Negative Impact Of Overpopulation On The Environment
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Negative impact of overpopulation on the environment
Human overpopulation is one of the most pressing environmental issues that are pushing earth to the verge of destruction. It is asserted that overpopulation is aggravating the forces behind global warming, habitat loss, consumption of finite natural resources and the consumption of available resources that are a lifeline to habitat. According to the analysis made by environmental scientists, the current population of the Erath is about 7.6 billion and it is expected to reach 8 billion by 2025. The population growth is evident to be outpacing the ability of our planet to support life in future. Overpopulation is one of the significant threats to the environment.
The depletion of natural resources is one of the negative impacts that is associated with overpopulation. It is asserted that with the increase in human population, natural resources are becoming finite. These resources are freshwater, coral reefs, fossil fuels frontier forests, and arable lands. All these resources are plummeting, posing competitive stress to the planet in the form of a struggle for life-sustaining resources. According to the study conducted by UNED Global Environment Outlook, it is found that the current population has outstripped a lot of resources and each person on this earth requires three times more land for sustaining life (Everythingconnect.org). From the same information source, "Millennium Ecosystem Assessment”, the stricture of the world ecosystem has changed rapidly in the second half of the twentieth century as compared to the whole human history. Ultimately, the ecosystem of Earth has been transformed through human actions (Everythingconnect.org).
With the increase in population, the availability of fresh water is declining. According to the UN-Water, about 75% of the planet Earth is covered by water and 97.5% of that water exists in oceans where only 2.5% is fresh water (Everythingconnect.org). As a result of overpopulation, most of the freshwater resources are either becoming unreachable or they are too polluted. As a result, less than 1% of the world’s freshwater or in a total of 0.003% of the water on Earth is available for direct human use (Everythingconnect.org). According to the information collected from Global Outlook of Water Resources to the year 2025, about half of the world population will be facing water-based vulnerability. It is also highlighted that by 2023, the overall demand for water will exceed by 50% and half of the world will be surviving in acute water shortage (Everythingconnect.org). Veritably, fresh water is one of the most finite resources and there is no substitute for water. Under the impact of water shortage, the diverse community of ecosystems found in wetlands lakes and rivers will be all endangered. About 34% of the fish will extinct along with a major threat to other precious and beautiful constituent of the ecosystem that is playing a central role in maintaining the ecosystem. Moreover, if there would be no water, it is evident that plants will not be able to extract required water from the soil and if there would be no plants, there would be no balance of gases and availability of natural foods (Everythingconnect.org).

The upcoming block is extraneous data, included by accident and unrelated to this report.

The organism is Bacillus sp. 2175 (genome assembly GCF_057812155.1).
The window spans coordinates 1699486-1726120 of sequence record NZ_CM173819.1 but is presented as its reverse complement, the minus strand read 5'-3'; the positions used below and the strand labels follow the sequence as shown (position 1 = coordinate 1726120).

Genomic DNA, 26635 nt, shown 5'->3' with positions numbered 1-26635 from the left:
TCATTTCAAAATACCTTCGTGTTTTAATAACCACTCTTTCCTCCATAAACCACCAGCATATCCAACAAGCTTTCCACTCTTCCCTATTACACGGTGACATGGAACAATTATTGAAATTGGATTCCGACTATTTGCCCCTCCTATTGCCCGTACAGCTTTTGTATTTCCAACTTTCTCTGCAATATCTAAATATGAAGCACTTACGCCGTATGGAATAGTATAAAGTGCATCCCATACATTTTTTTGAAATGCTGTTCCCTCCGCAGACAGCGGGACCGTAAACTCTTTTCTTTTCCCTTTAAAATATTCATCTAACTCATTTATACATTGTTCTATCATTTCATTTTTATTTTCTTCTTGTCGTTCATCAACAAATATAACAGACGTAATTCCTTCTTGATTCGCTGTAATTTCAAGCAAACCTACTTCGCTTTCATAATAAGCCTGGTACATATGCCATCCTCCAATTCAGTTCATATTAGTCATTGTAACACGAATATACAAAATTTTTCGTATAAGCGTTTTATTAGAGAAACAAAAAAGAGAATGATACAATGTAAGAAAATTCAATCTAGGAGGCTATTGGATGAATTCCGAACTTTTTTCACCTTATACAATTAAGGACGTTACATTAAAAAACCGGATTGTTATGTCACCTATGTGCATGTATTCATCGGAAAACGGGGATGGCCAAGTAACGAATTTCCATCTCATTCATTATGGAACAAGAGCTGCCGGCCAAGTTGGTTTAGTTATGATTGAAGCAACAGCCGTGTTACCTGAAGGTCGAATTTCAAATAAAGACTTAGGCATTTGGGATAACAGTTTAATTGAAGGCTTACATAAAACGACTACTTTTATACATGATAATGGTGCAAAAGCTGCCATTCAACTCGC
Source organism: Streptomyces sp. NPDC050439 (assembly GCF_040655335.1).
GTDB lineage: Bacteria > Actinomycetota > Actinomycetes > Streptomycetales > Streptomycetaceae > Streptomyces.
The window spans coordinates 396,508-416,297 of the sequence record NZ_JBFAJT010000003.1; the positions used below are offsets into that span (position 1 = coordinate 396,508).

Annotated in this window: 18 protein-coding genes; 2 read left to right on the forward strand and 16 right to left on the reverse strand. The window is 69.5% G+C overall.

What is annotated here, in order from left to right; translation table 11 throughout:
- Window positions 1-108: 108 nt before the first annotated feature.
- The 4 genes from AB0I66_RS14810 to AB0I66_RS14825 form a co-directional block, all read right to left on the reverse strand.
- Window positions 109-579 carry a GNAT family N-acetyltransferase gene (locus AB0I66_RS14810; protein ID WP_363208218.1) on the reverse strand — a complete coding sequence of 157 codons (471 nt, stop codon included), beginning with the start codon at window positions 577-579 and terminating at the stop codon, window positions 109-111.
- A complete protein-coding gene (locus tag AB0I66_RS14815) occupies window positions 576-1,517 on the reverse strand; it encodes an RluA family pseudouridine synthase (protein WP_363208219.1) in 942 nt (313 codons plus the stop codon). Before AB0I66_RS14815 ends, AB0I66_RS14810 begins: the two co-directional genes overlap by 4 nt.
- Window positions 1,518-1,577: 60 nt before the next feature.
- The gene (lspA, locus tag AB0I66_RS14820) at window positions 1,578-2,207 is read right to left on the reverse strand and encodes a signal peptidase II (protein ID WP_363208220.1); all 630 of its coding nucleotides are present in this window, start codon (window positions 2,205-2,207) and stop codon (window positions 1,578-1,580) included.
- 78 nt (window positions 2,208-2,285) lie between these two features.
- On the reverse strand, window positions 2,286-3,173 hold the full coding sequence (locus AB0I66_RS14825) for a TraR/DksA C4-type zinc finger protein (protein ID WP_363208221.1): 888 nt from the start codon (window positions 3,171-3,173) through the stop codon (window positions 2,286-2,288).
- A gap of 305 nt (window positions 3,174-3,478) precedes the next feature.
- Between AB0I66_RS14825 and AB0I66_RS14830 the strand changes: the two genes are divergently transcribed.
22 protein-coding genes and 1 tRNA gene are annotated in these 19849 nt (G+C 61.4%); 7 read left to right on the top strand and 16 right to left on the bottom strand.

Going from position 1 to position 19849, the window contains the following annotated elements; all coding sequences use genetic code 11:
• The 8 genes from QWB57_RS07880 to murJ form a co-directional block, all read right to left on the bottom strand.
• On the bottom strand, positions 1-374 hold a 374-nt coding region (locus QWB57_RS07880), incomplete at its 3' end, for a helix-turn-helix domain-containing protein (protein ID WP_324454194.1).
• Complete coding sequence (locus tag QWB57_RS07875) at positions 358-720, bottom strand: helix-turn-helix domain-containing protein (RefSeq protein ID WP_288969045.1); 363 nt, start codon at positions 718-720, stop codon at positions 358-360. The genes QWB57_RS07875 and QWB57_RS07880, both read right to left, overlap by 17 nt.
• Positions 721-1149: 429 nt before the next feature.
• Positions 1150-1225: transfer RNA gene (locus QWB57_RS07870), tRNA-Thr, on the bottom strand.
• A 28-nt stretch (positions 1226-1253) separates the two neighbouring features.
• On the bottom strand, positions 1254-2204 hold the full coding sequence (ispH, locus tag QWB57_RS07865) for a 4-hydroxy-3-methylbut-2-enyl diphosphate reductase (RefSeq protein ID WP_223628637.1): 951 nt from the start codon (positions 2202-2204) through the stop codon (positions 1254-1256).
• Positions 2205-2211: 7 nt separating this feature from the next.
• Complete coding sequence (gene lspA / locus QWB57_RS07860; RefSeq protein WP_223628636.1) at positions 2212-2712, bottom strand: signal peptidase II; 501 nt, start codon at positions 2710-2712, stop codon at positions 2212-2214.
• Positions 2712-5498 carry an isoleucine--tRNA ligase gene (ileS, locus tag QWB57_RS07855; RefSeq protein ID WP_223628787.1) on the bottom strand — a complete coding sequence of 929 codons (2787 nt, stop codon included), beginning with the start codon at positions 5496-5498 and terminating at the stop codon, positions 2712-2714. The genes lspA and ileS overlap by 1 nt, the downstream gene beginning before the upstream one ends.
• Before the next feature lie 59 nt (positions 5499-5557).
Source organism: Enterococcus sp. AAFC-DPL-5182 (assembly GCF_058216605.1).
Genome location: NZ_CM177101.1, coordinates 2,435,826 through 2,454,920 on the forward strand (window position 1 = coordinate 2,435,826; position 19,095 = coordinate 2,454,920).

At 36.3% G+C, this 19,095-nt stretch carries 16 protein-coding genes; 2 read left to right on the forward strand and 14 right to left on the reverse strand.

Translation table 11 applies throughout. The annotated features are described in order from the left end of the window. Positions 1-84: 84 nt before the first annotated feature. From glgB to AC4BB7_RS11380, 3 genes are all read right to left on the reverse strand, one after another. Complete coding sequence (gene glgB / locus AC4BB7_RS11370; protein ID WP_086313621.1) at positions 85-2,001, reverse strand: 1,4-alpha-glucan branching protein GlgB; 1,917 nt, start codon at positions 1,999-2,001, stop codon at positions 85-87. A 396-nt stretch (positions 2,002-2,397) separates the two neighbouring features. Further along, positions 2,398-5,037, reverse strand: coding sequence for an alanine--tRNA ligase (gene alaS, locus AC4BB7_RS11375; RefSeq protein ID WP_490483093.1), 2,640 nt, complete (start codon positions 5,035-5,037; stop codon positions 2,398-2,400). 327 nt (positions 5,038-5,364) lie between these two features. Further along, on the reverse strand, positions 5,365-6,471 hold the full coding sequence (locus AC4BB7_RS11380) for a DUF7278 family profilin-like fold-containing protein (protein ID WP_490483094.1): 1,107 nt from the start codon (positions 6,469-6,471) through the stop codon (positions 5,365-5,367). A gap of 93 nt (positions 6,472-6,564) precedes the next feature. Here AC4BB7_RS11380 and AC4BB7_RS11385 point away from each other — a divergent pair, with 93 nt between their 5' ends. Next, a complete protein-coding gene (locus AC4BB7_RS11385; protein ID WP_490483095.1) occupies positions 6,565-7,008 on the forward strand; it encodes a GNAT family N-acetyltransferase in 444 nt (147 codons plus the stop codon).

Overpopulation is not just a threat but an emblem of danger that would be threatening every single species and population on this planet. The analysis of the negative impact of overpopulation asserts that there would be no availability of natural resources that are boosting the economy, along with a major depletion and scarcity of water that will create hurdles in sustaining life. In a nutshell, serious and dedicated efforts are required to make attempts that can control overpopulation because this single issue is the root cause of many serious issues that can affect the ecosystem in a highly adverse way.
"Overpopulation Effects." Everything Connects. N. p., 2019. Retrieved from
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